When it comes to color grading, I suck balls. My EXCUSE: My generation of cinematographers was not expected to be able to operate a DaVinci Resolve system.
I started shooting on s16mm and 35mm and the Sony Cine-Alta. At that time a DaVinci 2K system with hardware was over $250,000. So very few people got hands on time with the system. As I progressed as a DP, I was invited to supervise quite a few color grading sessions at Company 3, Technicolor, and Kodak. However, there was no expectation for a DP to understand the entire technical workflow of a professional colorist.
But times have changed! Black Magic Davinci Resolve is now free (for HD exports) and Adobe Premiere ships with Lumetri, which is basically Lightroom for video. On top of that, high resolution footage (4k, 6k, 8k) from Red cameras can be edited on modest professional computer systems. The production pipeline has evolved and now modern cinematographers need to understand the technical color grading workflows.
The production pipeline has evolved and now modern cinematographers need to understand the technical color grading workflows.
I’ve personally found it very difficult to wrap my head around the new color workflows. There are so many companies selling LUTs that I can’t tell what is legit and what is snake oil. Luckily I have some very smart friends like Allister Chapman, Tim Kang, Rob Bessette, Graeham Nattress, Michał Matwij and the Cinematography Database community.
As I learn this new world I’ll be sharing my results on YouTube and all of our channels. I might get it wrong for a while and I’m admittedly a terrible colorist. But hopefully this journey will be helpful for someone other than me.
DaVinci Resolve Color Managed Workflow + ACES
It took about 5 people to explain to me why this was the “best” workflow and then how to actually execute it. In this tutorial I’ll show you how to set up a Color Managed workflow in DaVinci Resolve and how to color grade in the ACES Color Space and export to Rec 709. We’ll be using Sony A7S MKI footage shot to an Atomos Shogun Recorder @ 4K ProRes 4:2:2 8bit. But this workflow should work for almost every camera.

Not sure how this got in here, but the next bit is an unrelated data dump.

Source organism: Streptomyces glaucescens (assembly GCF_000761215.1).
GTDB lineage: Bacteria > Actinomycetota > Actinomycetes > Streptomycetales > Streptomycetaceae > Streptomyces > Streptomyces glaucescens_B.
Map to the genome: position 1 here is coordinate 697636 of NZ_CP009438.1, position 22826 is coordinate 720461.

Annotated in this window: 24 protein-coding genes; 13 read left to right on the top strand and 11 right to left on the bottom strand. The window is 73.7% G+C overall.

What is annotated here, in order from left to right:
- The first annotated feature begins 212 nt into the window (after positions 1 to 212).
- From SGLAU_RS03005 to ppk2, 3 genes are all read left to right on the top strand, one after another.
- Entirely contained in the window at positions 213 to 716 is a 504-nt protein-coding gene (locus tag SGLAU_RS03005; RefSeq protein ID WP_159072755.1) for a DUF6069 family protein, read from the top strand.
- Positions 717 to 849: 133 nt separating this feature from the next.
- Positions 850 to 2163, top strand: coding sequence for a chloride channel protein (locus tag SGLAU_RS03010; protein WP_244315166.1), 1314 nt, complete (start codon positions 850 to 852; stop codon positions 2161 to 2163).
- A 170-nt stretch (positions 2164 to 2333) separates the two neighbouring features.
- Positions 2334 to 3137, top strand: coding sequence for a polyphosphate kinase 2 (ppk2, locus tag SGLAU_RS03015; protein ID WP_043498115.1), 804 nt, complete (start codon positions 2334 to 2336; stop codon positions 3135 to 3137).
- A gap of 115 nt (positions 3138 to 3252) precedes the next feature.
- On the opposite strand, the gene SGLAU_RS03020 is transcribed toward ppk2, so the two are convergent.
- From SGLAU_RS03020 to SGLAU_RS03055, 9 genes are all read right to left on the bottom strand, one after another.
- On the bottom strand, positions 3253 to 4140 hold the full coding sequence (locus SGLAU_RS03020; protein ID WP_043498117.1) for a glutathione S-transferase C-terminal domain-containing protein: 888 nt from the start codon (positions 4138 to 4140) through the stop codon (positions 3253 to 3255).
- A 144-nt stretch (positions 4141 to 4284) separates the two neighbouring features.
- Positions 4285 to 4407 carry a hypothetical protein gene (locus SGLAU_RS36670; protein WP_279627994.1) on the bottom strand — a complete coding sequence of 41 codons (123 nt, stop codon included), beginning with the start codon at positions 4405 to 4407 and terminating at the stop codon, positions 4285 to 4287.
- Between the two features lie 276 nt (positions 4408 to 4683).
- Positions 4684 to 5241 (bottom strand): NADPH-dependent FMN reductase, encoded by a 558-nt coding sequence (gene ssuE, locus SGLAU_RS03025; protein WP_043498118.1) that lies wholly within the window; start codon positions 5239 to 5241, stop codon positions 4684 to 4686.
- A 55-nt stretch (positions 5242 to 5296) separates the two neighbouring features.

Step 1: Change “Color Space” to “DaVinci ACES”
Open File -> Project Settings and select the “Master Project Settings” on the left tab.
Change the “Color Science” to “DaVinci ACES”
Step 2: Change the ACES Output Transform to Rec.709
Using the tabs on the left of the window pane, navigate to the “Color Management” tab. Change the “ACES Output Transform” to Rec.709. This is assuming you want to export to a Rec709 display, not a projector or HDR monitor. Most people are going to be exporting to Rec.709.
Step 3: Change Data Levels to “Full”
Find your SLOG2 footage in the Media Panel and right click it and select “Clip Attributes…” and a window will open.
In the “Video” tab of the “Clip Attributes” window, under the “Data Levels” section, select “Full.” Apparently Resolve automatically tries to normalize your SLOG2 footage but we want to work directly with the raw data. Something like that.
Step 4: Change ACES Input Transform to SLOG2
Right click the SLOG2 clip and navigate to “ACES Input Transform.” This will only be available if you are in the ACES color space. Select Sony Slog2. You’ll notice that the footage is much brighter and essentially transformed from Slog2 to Rec709.
Step 5: Color Grade Like Normal and Export Like Normal
The ACES color space requires a large amount of RAM and GPU power. You system should have 32GB of RAM or more and power GPU like an Nvidia Titan or 1080. I was grading on an Apple Macbook Pro with an Nvidia GT750M, and it was pretty slow grading 1080p ProRes footage in ACES.
Next Steps to Not Sucking at Color Grading
I’m going to continue to use this Resolve Color Managed ACES workflow and I’ve heard from others that it’s currently the best way to work. The only issue is that my computer can’t handle it very well.
I’ll be testing a workflow in Adobe Premiere + Lumetri + LUTs that apparently works in a similar fashion.
At the same time I’m going to try to get better at color grading and understanding the latest and greatest in color grading workflows. On the list is: Film Convert, Lutify.me, and several other LUTS and plugins.
In 2017, I will likely attempt to build a custom PC with an Nvidia Titan/1080 with a lot of RAM so I can actually work with 1080/4K footage in ACES.
Check out our much more detailed breakdown of this shooting and color grading workflow on our YouTube channel